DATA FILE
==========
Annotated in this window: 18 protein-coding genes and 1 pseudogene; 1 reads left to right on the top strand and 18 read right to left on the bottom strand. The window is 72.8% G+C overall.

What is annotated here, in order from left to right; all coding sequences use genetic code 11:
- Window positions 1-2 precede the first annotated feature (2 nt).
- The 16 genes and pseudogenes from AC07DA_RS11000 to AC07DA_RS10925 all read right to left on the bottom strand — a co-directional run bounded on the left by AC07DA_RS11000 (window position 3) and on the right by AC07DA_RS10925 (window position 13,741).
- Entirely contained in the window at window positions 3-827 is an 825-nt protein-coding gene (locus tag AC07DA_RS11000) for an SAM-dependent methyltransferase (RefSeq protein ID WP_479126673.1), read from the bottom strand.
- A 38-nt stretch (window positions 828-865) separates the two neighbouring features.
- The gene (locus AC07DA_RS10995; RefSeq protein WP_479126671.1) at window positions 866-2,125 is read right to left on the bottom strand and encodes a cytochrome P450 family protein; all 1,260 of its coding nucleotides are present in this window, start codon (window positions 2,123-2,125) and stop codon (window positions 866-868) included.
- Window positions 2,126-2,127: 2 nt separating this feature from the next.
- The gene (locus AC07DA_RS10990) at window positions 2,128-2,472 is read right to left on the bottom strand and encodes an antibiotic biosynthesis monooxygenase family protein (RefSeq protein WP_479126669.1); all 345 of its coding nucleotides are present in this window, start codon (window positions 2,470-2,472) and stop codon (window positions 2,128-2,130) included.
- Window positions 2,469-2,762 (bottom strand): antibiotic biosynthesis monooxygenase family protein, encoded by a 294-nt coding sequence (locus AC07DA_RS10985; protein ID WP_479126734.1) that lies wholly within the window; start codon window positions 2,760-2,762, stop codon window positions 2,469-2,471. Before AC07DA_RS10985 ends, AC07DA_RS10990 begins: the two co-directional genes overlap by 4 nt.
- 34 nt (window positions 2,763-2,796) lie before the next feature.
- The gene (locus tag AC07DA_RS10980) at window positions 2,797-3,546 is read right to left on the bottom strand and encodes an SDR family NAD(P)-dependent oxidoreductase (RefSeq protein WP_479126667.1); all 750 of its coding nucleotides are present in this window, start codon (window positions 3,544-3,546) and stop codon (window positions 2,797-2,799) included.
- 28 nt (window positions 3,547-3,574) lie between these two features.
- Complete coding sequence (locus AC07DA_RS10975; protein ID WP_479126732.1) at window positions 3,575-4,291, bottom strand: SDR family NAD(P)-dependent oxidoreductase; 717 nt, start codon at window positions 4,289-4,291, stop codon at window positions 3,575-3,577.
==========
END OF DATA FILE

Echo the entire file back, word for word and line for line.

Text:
Annotated in this window: 18 protein-coding genes and 1 pseudogene; 1 reads left to right on the top strand and 18 read right to left on the bottom strand. The window is 72.8% G+C overall.

What is annotated here, in order from left to right; all coding sequences use genetic code 11:
- Window positions 1-2 precede the first annotated feature (2 nt).
- The 16 genes and pseudogenes from AC07DA_RS11000 to AC07DA_RS10925 all read right to left on the bottom strand — a co-directional run bounded on the left by AC07DA_RS11000 (window position 3) and on the right by AC07DA_RS10925 (window position 13,741).
- Entirely contained in the window at window positions 3-827 is an 825-nt protein-coding gene (locus tag AC07DA_RS11000) for an SAM-dependent methyltransferase (RefSeq protein ID WP_479126673.1), read from the bottom strand.
- A 38-nt stretch (window positions 828-865) separates the two neighbouring features.
- The gene (locus AC07DA_RS10995; RefSeq protein WP_479126671.1) at window positions 866-2,125 is read right to left on the bottom strand and encodes a cytochrome P450 family protein; all 1,260 of its coding nucleotides are present in this window, start codon (window positions 2,123-2,125) and stop codon (window positions 866-868) included.
- Window positions 2,126-2,127: 2 nt separating this feature from the next.
- The gene (locus AC07DA_RS10990) at window positions 2,128-2,472 is read right to left on the bottom strand and encodes an antibiotic biosynthesis monooxygenase family protein (RefSeq protein WP_479126669.1); all 345 of its coding nucleotides are present in this window, start codon (window positions 2,470-2,472) and stop codon (window positions 2,128-2,130) included.
- Window positions 2,469-2,762 (bottom strand): antibiotic biosynthesis monooxygenase family protein, encoded by a 294-nt coding sequence (locus AC07DA_RS10985; protein ID WP_479126734.1) that lies wholly within the window; start codon window positions 2,760-2,762, stop codon window positions 2,469-2,471. Before AC07DA_RS10985 ends, AC07DA_RS10990 begins: the two co-directional genes overlap by 4 nt.
- 34 nt (window positions 2,763-2,796) lie before the next feature.
- The gene (locus tag AC07DA_RS10980) at window positions 2,797-3,546 is read right to left on the bottom strand and encodes an SDR family NAD(P)-dependent oxidoreductase (RefSeq protein WP_479126667.1); all 750 of its coding nucleotides are present in this window, start codon (window positions 3,544-3,546) and stop codon (window positions 2,797-2,799) included.
- 28 nt (window positions 3,547-3,574) lie between these two features.
- Complete coding sequence (locus AC07DA_RS10975; protein ID WP_479126732.1) at window positions 3,575-4,291, bottom strand: SDR family NAD(P)-dependent oxidoreductase; 717 nt, start codon at window positions 4,289-4,291, stop codon at window positions 3,575-3,577.